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Chillingworth warns of consequences of change

17 June 2016


The Scottish Primus: Dr David Chillingworth

The Scottish Primus: Dr David Chillingworth

THE Primates of the Anglican Communion would impose sanctions on the Scottish Episcopal Church (SEC) if it chose to change its Canons to allow same-sex marriage, the Primus of the SEC, the Most Revd David Chillingworth, confirmed to the General Synod at its meeting in Edinburgh last Friday.

He believed that the Primates’ meeting had acted beyond its powers at its January meeting in Canterbury (News, 22 January 2015), when it announced that, for a period of three years, the Episcopal Church would effectively be sidelined, no longer representing the Communion on ecumenical and interfaith bodies, and prevented from any part in decision-making about doctrine or polity. The Primus met the Archbishop of Canterbury two weeks ago to ask — in what he described as “a very open and straightforward conversation” — the specific question whether this would also apply to the Scottish Church if it completed the process of canonical change in 2017.

“The answer is that it will,” he said. “Most directly, I will be removed from the role of Anglican co-chair of the International Anglican-Reformed Dialogue.” Other effects would be limited: SEC bishops would, he said, be “present and fully involved” in the Lambeth Conference due to take place in 2020, and the SEC would continue to be actively involved in Anglican and diocesan networks.

The Primates’ action had left the unanswered question “Who oversees the limits of Anglican diversity, and what happens when those limits are crossed?” Archbishop Chillingworth said. The Global North was experiencing massive social change in respect of human sexuality, while the Global South remained deeply conservative and under pressure from the “steady and inexorable movement of Islam southwards into Africa”.

The legacy of colonialism, he said, made measured and respectful dialogue very difficult: “Different understandings of collegiality and leadership confuse expectations about how issues will be addressed.”

Adopting a sanctions-based approach to the internal discipline of the Anglican Communion, which had already rejected the Anglican Covenant, seemed to be “a real pity,” he said. The SEC proposals were the will of General Synod, and so nothing changed there, but, “What does change is that each of us now understands what the impact of any change will be on the Communion and our place within it. We should be respectfully mindful of that.”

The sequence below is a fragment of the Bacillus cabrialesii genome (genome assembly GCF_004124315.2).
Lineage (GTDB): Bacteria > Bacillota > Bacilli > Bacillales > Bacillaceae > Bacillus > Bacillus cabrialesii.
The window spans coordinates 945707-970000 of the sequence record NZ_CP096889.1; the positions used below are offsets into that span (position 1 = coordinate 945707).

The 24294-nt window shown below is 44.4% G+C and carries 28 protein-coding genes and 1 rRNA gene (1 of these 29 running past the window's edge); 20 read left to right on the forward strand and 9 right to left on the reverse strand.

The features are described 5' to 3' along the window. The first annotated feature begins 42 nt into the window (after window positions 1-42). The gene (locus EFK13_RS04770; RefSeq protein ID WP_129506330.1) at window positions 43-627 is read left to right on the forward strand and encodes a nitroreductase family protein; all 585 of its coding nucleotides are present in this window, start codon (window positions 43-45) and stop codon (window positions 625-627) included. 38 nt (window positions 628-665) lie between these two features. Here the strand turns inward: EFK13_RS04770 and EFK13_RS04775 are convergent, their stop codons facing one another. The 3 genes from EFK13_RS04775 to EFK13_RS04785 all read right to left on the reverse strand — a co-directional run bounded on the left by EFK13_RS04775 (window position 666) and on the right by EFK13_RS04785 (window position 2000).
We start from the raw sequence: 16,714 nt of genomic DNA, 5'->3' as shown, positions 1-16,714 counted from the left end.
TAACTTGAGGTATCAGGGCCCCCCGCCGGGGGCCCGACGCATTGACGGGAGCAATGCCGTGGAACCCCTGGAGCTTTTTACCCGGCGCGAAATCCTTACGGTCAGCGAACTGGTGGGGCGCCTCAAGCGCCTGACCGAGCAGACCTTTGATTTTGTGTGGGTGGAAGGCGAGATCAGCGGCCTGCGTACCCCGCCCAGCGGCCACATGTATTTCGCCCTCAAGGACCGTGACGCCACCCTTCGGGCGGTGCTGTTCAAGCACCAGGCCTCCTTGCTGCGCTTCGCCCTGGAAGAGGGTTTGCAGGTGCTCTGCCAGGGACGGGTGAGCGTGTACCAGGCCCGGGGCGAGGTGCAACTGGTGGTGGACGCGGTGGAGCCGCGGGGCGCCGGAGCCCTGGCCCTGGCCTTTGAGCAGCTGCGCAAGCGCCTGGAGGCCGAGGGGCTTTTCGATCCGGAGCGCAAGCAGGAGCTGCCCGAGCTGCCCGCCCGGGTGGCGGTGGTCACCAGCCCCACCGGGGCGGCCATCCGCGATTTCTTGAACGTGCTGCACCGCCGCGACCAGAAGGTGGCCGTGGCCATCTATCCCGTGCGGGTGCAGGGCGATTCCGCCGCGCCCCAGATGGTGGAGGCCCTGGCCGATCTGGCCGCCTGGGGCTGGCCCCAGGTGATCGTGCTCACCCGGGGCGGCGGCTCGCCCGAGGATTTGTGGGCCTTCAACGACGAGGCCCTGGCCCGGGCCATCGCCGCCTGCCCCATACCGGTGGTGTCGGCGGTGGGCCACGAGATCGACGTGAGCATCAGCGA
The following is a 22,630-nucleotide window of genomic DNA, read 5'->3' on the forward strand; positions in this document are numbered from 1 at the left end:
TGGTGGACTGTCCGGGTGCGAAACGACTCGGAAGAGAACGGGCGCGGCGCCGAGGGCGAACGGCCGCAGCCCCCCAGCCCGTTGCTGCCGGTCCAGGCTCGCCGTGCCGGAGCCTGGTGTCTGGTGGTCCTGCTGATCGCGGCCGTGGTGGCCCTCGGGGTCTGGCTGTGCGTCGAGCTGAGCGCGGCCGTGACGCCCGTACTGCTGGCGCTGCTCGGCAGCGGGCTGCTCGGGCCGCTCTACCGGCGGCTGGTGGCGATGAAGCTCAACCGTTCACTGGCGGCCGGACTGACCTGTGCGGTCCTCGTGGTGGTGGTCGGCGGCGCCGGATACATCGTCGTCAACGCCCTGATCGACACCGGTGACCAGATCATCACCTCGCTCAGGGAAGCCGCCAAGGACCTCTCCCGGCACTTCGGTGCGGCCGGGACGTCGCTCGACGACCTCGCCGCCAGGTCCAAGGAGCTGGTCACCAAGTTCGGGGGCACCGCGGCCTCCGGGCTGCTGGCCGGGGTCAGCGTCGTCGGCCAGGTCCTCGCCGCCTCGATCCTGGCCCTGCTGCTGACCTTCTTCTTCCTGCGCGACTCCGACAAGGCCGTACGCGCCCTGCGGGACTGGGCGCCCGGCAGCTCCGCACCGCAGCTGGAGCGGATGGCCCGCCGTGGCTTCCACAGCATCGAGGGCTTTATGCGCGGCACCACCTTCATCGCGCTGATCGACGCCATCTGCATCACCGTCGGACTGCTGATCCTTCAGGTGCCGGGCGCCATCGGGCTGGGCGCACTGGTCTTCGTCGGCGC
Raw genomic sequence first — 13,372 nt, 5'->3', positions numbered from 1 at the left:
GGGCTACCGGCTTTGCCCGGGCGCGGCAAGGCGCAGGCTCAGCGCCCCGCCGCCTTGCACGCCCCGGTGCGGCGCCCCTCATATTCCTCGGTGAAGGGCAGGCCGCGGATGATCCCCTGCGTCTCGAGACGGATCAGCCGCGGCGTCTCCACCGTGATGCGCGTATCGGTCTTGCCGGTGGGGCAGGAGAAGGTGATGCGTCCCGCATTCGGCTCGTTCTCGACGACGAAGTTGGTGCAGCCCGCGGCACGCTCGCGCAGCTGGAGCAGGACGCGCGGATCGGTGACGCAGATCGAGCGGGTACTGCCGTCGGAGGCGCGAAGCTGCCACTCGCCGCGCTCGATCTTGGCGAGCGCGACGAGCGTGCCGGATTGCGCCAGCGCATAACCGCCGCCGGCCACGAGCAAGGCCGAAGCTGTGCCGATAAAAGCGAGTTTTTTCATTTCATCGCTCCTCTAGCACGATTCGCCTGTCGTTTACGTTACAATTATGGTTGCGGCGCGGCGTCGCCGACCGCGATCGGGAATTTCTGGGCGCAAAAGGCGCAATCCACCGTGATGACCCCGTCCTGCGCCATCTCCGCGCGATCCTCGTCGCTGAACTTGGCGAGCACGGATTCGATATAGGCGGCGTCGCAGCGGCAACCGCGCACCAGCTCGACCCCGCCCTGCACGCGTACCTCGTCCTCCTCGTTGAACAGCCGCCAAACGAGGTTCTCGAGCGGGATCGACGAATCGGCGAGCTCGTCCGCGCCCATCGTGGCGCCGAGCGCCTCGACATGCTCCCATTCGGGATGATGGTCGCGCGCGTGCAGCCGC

The issues were both complex and painful: “an unhappy and still unfolding story,” he concluded. The Primus had earlier alluded, in his Charge to the Synod, to the “deep pain in relationships which are very close to us and which matter greatly — in the Anglican Communion, and in our relationships with the Church of Scotland and the Church of England.”

The unplanned early release of the Columba Declaration on common mission and common context, which came at Christmas 2015 from the joint study group of the Church of England and Church of Scotland, led to much hurt in the SEC, he said, particularly over the language of “crossing borders”. The C of E has no jurisdiction in Scotland. The Faith and Order Board described the public release of the declaration before the final text of the report was distributed in January 2016 as “a matter of deep regret”, but said that the SEC had received “full and gracious apologies”, and was happy to accept those apologies.

SEC representative speaks of Lusaka meeting. The SEC’s representative on the Anglican Consultative Council (ACC), Alistair Dinnie, gave one of the most ardent and well-received presentations of the Synod meeting when he spoke of his apprehension before attending the meeting in Lusaka in April.

“As a gay man, the prospect of visiting a country that maintains sanctions against homosexuality did give me some pause for thought,” he said. “Given the backdrop of the decision taken [at the Primates’ Meeting] in relation to an issue that could not be more personal, was also something I had to think about.”

“But, my goodness, I’m glad that I went. . . I felt amongst those there that there was little desire to rake over past arguments, or rub salt into old wounds; far more, a sense, whilst noting what had gone before, of a genuine desire to find commonalities, to focus on the things we held in common: in short, to be in communion.”

The sense of the Communion’s power and influence had come as “a big and inspiring surprise,” Mr Dinnie said. “For all of my personal frustrations, and at times anger and hurt about the way the Anglican Communion deals with issues of homosexuality, when the Archbishop of Canterbury stands up and restates the opposition of the Communion’s Primates to criminal sanctions for homosexuality, in a country which maintains such sanctions, that matters.”

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